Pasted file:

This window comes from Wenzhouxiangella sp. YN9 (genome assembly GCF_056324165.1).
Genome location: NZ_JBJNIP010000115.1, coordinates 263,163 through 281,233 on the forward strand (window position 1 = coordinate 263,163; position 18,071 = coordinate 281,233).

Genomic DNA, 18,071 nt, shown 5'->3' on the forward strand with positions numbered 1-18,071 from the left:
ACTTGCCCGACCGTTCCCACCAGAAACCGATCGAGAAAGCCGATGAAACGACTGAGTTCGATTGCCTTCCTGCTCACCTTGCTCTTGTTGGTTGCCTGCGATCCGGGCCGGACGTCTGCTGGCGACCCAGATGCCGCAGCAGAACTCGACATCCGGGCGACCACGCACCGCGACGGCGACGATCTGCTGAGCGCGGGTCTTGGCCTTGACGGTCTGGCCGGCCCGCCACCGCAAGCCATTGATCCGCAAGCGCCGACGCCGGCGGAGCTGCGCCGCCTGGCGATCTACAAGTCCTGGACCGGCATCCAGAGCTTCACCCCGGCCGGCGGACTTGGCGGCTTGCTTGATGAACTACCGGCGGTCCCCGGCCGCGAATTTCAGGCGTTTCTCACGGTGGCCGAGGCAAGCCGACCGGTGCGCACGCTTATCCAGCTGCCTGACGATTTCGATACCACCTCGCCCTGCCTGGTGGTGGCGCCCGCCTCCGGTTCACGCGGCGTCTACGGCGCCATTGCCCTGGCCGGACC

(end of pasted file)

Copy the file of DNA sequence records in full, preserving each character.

This window comes from Wenzhouxiangella sp. YN9 (genome assembly GCF_056324165.1).
Genome location: NZ_JBJNIP010000115.1, coordinates 263,163 through 281,233 on the forward strand (window position 1 = coordinate 263,163; position 18,071 = coordinate 281,233).

Genomic DNA, 18,071 nt, shown 5'->3' on the forward strand with positions numbered 1-18,071 from the left:
ACTTGCCCGACCGTTCCCACCAGAAACCGATCGAGAAAGCCGATGAAACGACTGAGTTCGATTGCCTTCCTGCTCACCTTGCTCTTGTTGGTTGCCTGCGATCCGGGCCGGACGTCTGCTGGCGACCCAGATGCCGCAGCAGAACTCGACATCCGGGCGACCACGCACCGCGACGGCGACGATCTGCTGAGCGCGGGTCTTGGCCTTGACGGTCTGGCCGGCCCGCCACCGCAAGCCATTGATCCGCAAGCGCCGACGCCGGCGGAGCTGCGCCGCCTGGCGATCTACAAGTCCTGGACCGGCATCCAGAGCTTCACCCCGGCCGGCGGACTTGGCGGCTTGCTTGATGAACTACCGGCGGTCCCCGGCCGCGAATTTCAGGCGTTTCTCACGGTGGCCGAGGCAAGCCGACCGGTGCGCACGCTTATCCAGCTGCCTGACGATTTCGATACCACCTCGCCCTGCCTGGTGGTGGCGCCCGCCTCCGGTTCACGCGGCGTCTACGGCGCCATTGCCCTGGCCGGACC